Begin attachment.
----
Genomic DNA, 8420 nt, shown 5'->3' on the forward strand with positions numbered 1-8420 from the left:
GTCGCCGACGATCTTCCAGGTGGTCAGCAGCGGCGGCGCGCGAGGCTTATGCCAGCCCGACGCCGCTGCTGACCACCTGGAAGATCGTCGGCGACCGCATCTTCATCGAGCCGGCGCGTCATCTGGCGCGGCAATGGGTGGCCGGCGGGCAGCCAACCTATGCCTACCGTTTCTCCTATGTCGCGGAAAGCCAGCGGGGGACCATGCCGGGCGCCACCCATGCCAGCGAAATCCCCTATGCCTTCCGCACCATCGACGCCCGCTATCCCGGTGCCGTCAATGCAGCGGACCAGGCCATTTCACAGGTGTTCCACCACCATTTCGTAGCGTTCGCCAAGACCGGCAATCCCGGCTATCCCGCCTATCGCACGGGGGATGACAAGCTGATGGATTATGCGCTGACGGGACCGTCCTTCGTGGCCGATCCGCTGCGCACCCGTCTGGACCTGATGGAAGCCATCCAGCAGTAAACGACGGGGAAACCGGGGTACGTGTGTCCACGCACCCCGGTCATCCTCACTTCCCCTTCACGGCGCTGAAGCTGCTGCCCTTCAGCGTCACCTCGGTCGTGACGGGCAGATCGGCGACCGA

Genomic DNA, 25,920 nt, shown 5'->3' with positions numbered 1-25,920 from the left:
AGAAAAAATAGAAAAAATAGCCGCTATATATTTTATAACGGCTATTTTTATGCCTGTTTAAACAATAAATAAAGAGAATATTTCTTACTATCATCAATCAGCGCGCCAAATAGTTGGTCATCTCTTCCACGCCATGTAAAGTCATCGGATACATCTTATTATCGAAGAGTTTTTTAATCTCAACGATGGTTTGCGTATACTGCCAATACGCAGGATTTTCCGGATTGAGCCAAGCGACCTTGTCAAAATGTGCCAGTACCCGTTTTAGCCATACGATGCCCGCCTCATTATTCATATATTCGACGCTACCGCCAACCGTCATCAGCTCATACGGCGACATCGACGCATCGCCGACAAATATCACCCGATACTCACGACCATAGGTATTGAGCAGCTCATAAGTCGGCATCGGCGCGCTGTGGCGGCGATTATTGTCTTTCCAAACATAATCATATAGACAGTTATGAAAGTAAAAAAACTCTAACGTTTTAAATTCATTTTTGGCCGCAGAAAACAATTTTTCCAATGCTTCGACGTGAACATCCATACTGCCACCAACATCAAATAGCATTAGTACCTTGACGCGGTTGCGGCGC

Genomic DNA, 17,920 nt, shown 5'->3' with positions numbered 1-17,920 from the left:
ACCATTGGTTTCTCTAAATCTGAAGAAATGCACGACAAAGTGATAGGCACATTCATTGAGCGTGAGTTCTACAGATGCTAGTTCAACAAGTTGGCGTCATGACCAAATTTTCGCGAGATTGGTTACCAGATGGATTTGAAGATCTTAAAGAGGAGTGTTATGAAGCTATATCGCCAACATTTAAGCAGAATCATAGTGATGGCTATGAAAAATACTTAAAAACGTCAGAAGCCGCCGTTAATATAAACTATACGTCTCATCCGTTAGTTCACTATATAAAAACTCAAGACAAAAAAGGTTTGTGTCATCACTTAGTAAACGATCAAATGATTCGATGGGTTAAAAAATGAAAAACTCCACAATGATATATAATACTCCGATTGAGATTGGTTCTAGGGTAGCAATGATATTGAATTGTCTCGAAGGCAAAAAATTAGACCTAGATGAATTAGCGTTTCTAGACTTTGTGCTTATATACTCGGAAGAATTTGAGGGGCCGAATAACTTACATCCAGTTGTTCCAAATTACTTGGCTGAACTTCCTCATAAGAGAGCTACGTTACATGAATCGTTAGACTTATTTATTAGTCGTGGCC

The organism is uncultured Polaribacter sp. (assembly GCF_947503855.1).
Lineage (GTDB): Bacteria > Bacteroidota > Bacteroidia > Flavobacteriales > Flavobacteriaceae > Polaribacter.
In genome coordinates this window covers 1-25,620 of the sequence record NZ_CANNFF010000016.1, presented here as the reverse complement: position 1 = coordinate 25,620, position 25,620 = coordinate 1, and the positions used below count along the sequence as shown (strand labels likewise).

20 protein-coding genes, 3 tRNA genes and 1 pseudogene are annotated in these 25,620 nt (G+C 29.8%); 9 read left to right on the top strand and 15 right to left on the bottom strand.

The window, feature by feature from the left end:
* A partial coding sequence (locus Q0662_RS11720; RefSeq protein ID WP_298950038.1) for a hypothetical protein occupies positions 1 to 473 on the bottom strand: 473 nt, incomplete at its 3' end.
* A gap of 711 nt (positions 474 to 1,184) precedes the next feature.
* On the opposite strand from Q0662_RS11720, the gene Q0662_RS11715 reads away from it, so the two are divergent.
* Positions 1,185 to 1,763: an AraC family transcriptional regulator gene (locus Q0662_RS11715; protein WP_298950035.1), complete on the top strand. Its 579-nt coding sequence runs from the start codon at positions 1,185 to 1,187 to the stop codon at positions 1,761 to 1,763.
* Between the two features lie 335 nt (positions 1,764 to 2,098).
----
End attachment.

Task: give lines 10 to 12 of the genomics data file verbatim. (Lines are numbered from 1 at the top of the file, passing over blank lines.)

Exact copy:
20 protein-coding genes, 3 tRNA genes and 1 pseudogene are annotated in these 25,620 nt (G+C 29.8%); 9 read left to right on the top strand and 15 right to left on the bottom strand.

The window, feature by feature from the left end:
* A partial coding sequence (locus Q0662_RS11720; RefSeq protein ID WP_298950038.1) for a hypothetical protein occupies positions 1 to 473 on the bottom strand: 473 nt, incomplete at its 3' end.